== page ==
My phone rang about 3:00 last Saturday afternoon. It was Arthur. I could tell he was upset.
“Have you heard the news… about Rick Warren?” he asked.
I had not. From Arthur’s tone, however, it seemed clear that the news was bad. I braced myself for the worst.
Had Pastor Rick been killed? Or had he, like so many other prominent Christian leaders, fallen prey, God forbid, to the enticements of money or sex or power? I dreaded to hear what Arthur was about to tell me, and yet I wanted to know, to get past the initial shock in order to begin to assess the damage and consider the consequences.
There was a long pause. Then I heard some sounds I could not immediately identify. At first I thought they were coming from the phone itself, some sort of electronic intrusion into the invisible line connecting Arthur and me. As I listened, however, I started to recognize what I was hearing. They were the sounds of a man sobbing.
Arthur cleared his throat, then said, “His twenty-seven year old son killed himself last night.”
“Oh my,” I said. “That’s terrible.”
There was another pause, then the muted half-sobs of someone who felt the need to cry but was trying to hold it in and wait it out.
“Yes, so sad,” Arthur said eventually. “Well, I saw you working in your garden when I drove by a little while ago. Since I just heard the news on the radio, I figured you hadn’t gotten word yet. That’s why I called.”
“I’m glad you did,” I told him. “We all need to pray for Rick and Kay.”
Rick and Kay, I thought. Neither Arthur nor I had ever met Rick Warren, but like most Americans, we knew him through his books or one of his many appearances on TV. This generation speaks of Rick and Kay the way an earlier generation spoke of Billy and Ruth. More than one poll suggested, in fact, that Rick Warren’s name recognition and influence as a Christian leader in America was second only to that of Billy Graham.
Arthur was not a cheerleader for Rick Warren. I had read Warren’s book called The Purpose Driven Life. Arthur had not. I follow Rick on Twitter. Arthur does not. If I find the phenomenon of Christian celebrities discomfiting (and I do), Arthur believes it is harmful to the cause of Christ and harbors deep cynicism toward most Christian personalities. Some he virtually detests for what he calls their “toxic” effect on the body of Christ.
Whatever Arthur may have thought about the “evangelical cult of personality” in general, I never sensed any deep-seated animosity toward Rick Warren. In fact, when Warren’s name came up in recent conversations, I detected a growing appreciation on Arthur’s part for his personal integrity and for his principled stand on social issues, even when Arthur disagreed with the position Rick advocated. He was particularly impressed with the prayer Pastor Rick offered at President Obama’s first inauguration.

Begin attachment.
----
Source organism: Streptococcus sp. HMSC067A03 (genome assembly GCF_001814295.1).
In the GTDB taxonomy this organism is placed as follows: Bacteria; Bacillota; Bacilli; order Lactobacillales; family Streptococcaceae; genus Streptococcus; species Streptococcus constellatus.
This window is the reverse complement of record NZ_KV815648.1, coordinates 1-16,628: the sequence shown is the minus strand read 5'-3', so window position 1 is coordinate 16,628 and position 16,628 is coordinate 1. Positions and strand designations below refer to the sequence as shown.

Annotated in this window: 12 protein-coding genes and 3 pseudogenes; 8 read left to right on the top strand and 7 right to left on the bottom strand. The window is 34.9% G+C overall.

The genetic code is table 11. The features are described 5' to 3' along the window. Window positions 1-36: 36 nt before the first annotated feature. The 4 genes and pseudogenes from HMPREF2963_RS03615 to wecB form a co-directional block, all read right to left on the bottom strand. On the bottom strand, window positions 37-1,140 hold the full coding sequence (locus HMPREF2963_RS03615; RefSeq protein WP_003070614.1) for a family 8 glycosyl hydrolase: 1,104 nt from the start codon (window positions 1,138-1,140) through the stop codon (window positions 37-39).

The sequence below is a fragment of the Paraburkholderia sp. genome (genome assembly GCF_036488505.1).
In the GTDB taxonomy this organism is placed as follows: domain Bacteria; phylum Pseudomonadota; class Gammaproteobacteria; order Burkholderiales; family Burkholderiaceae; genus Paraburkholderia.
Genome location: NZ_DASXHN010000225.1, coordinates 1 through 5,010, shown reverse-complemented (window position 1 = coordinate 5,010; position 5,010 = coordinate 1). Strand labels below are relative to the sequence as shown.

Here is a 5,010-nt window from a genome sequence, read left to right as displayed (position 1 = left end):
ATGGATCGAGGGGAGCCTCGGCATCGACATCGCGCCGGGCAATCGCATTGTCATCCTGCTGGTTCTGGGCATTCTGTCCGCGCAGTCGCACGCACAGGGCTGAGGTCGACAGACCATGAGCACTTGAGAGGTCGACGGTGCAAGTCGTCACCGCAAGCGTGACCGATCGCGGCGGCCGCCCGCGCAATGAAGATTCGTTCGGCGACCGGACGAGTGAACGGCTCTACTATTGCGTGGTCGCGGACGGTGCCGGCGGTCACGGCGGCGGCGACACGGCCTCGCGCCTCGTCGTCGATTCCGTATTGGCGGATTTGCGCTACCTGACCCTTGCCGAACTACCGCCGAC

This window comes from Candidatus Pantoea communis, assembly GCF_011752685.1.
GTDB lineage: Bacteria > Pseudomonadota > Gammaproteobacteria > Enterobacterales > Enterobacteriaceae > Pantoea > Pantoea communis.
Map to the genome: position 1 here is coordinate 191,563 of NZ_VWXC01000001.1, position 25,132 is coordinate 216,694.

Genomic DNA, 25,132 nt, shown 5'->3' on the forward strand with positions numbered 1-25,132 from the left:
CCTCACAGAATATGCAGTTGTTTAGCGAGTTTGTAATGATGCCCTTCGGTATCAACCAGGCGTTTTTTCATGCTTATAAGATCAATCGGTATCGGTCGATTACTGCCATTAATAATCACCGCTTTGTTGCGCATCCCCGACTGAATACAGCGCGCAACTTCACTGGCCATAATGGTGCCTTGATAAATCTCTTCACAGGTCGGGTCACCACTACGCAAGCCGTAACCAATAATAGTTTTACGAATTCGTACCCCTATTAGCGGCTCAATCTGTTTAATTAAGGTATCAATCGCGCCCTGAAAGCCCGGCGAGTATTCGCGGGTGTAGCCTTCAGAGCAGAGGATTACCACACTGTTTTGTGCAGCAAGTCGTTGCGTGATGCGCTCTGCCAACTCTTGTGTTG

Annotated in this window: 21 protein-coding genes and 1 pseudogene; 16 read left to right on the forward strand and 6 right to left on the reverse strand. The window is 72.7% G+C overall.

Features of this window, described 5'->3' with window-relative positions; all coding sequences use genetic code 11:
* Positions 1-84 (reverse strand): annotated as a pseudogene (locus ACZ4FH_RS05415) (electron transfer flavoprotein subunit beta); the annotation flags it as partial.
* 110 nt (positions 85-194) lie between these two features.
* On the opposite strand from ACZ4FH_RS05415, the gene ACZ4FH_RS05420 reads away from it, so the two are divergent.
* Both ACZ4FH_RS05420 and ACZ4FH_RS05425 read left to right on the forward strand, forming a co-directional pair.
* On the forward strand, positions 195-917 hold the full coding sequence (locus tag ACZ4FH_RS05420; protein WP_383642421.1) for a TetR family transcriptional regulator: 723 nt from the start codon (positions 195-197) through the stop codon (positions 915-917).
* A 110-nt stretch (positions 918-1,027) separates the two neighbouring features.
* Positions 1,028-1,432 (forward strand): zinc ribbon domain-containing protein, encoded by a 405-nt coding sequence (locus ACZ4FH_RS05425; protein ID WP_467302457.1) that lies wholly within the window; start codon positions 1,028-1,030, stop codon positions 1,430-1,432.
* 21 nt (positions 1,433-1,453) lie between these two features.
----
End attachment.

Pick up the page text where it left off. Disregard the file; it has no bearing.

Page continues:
Still, I was a bit surprised at the depth of emotion he was showing in response to the news of Matthew Warren’s suicide.
“You seem to be taking this awfully hard, Arthur,” I said. “Any particular reason?”
“I can’t imagine any greater pain for a parent to bear than this,” he said.
I tried to say something like, “Yes, I know,” but found that I couldn’t make the sound come out. The enormity of the Warrens’ situation washed over me, and I was silent in the face of it. I nodded my head, as though Arthur could see my response, and held my lower lip between my teeth to keep it from trembling.
“And,” he went on, “they have to bear it all under the scrutiny of the press and those vultures who will try to find something in this to use to undermine Warren’s ministry. That family is going to need God’s grace in supernatural abundance.”
He paused. I thought he had finished his point. Before I could respond, however, he spoke again.
“More than that, I know what it feels like to lose hope.”
I knew what he meant. One afternoon last winter, I had picked Arthur up at the garage where he had left his car for some repairs that would take a couple of days. As we drove back to his apartment, our conversation turned to the subject of depression.
We agreed that the number of people struggling with depression and other debilitating forms of mental illness seemed to be on the rise, even, and some might say especially, in evangelical churches. Arthur acknowledged his own tendencies in that area. I knew something of Arthur’s inclination to mood swings. I had seen some of that during our trip to Great Britain a few years ago. But I had no idea just how serious the situation could be.